By now, many metalheads are very familiar with the name Marco Hietala. Heís made quite a reputation for himself for working in Sinergy and more importantly, Nightwish. His thundering bass lines and melodramatic vocals are becoming a force to be reckoned with. This fame has helped to draw much more attention to the first band he ever formed and still plays in, both accomplishments done alongside his brother Zachary: Tarot.
Suffer Our Pleasures was coaxed out of the band by Spinefarm Records during speculation that there would never be another Tarot album. Tarot has always believed in quality over quantity. Their albums are divided by long periods of silence, sometimes of five years plus. But this emphasis on waiting to release an album until itís perfect has resulted in one of the most consistent and brilliant, if underrated, metal acts of our time. Suffer Our Pleasures is without a doubt a modern metal classic.
To start with, the most obvious strengths of the album lie in its aggressive guitarwork and soaring vocals. Zachary Hietala plays a great assortment of headbanging riffs such as the intro to I Rule
, which opens to album kicking and screaming. He makes very delightful use of pinch harmonics, but not to the obnoxious extent that you see with Zakk Wylde. Zachary reserves them for moments of emphasis and mixes it in with very clever riffing that breaks away from many of the stereotypes of metal. For example, the main riff to Pyre of Gods
uses a simple chord progression, but the root chord (D5) dominates all but the ending of the riff. The reason it doesnít sound repetitive is because of the melody. Most composers will tell you that rests can be just as important as the notes themselves, and this particular song proves just that.
Of course, Zachary does demonstrate more variety than just power chords. He has his share of blazing solos on most of the songs, including that creates a sort of ďcall and responseĒ vibe with the backing vocals in Rider of the Last Dawn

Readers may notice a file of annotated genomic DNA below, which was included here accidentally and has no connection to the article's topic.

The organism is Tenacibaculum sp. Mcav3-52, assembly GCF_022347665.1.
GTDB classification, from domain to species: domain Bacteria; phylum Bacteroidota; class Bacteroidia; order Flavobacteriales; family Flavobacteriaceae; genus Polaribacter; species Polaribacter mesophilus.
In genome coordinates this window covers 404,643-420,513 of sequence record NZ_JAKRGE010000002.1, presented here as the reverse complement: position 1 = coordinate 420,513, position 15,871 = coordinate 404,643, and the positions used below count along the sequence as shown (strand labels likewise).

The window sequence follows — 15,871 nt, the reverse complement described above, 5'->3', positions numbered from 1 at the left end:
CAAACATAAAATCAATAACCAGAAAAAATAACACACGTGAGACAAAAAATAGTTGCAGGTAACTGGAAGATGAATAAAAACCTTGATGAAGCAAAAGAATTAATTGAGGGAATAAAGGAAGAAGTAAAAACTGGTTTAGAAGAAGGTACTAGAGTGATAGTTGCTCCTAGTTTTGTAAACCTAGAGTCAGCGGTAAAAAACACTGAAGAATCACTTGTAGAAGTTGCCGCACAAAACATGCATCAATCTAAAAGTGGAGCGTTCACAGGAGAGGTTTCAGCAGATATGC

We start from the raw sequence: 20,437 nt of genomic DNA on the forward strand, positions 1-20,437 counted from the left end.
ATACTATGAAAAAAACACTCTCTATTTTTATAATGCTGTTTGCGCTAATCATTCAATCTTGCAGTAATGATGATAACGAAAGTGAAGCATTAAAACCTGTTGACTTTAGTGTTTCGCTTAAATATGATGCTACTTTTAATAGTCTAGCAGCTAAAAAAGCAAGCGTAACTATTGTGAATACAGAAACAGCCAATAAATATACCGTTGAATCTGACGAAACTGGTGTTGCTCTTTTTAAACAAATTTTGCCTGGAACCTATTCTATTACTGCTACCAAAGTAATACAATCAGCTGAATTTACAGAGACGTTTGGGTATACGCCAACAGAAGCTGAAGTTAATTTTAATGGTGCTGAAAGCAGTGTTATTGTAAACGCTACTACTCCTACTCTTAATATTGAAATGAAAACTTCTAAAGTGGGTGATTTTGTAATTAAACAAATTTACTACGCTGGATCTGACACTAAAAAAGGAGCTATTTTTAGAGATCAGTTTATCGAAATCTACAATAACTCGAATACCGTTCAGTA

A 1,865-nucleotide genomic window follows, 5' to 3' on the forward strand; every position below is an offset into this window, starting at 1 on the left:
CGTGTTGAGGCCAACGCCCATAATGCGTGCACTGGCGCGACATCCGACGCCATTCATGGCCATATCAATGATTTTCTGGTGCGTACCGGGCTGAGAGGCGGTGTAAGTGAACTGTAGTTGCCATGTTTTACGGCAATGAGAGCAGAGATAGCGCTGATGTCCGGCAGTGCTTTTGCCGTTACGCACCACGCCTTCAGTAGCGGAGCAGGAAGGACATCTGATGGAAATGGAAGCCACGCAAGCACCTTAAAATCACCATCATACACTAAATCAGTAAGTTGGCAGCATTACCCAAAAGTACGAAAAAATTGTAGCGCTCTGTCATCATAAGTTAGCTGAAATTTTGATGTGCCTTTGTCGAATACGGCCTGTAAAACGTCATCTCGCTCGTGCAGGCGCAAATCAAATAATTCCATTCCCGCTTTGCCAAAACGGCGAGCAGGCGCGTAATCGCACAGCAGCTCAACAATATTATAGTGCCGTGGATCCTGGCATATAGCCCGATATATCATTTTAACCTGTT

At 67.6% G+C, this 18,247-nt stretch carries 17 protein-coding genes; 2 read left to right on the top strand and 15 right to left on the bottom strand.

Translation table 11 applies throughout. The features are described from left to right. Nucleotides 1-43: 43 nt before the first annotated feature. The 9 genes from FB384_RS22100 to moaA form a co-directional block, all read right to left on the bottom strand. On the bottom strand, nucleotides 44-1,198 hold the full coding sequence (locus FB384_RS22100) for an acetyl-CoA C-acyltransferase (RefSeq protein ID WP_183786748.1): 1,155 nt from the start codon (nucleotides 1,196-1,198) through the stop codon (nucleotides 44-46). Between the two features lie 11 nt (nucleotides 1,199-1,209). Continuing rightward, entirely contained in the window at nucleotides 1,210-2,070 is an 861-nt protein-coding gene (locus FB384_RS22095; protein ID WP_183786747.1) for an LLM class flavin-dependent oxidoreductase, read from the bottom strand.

. And thatís not to count short his excellent single-note melody riffs spread across the album in just the right places.
Marco accompanies Zachary with his usual pounding bass. Most of the time he tends to follow the guitar, but heís high enough in the mix that rather than fading out, he actually beefs up the riffs into something much more aggressive and driving. Of course, his primary focus is of course on his vocals. He displays a great range of emotion throughout the album. In I Rule
he starts out with a rather sinister, low sneer before going into a full out war cry in the chorus. He also manages to display a softer side to his voice in tracks such as Rider of the Last Day
As most power metal writers do, Marco tends to create sing-along choruses with a soaring melodies designed to get crowds going. Even more infectious is an almost maniacal tone to his voice. The best example of this would be found in the outro of Follow the Blind
which fades out to echoed laughter.
Another intriguing aspect of the music is the synthesizer. Janne Tolsa didnít join the band until their second album, but he adds a lot of rich textures to the music with his keyboards. He provides some great intros and melodies to songs such as Pyre of Gods
, Rider of the Last Day
, I Rule
and Follow the Blind
. At other times, such as in Undead Son
and Of Time and Dust
, he provides more atmosphere which heightens the dramatic air of the music greatly.
One occasionally will hear from elitists that keyboards do not belong in metal. This is just a load of meaningless crap really from people unable to accept a new paradigm, as anyone listening to this album would agree that the keys add an essential dimension to the music, which a vocals/guitar/bass/drums combo simply couldnít achieve by themselves.
As for diversity in the songwriting, the album really covers the bases. I Rule
and Pure of Gods
open the album with headbanging flair and adrenaline. It then makes way to a slower, moodier number in Ride of the Last Day
which clocks in as the longest song on the album. Follow the Blind
and Undead Son
follow in the vein of the album openers as more fast-paced, metal anthems. Of Time and Dust
is another of the slower songs, approaching something like a ballad. Itís followed up by a mid-tempo rocker, From the Void
, which pulls the slack back up very gradually and masterfully. Convulsions
continues the ascent into aggression and speed as well as some of the albumís best keyboard textures. From the Shadows
has a rather surprising guitar intro that takes you off-guard before kicking into a very frenetically energetic metal anthem that includes a keyboard solo. The album closes with Marco showing off his classical guitar skills in Painless
which ends the album on a sort of cool down period that also leaves inklings of anxiety behind.
Put together, Suffer Our Pleasures is an album that grabs the listener by the throat and doesnít relinquish the grip for an instant. The band cover as much musical ground as they possibly can in 10 tracks, and do a superb job of it. From the pulse-pounding intensity of Follow the Blind
to the dreary melodrama of Of Time and Dust
, every track on the album delivers something new and powerful.
As Iíve said, Tarot is a band that emphasizes quality over quantity. Though fans do wish there could be more albums like this, weíre willing to accept that you canít rush genius work like this.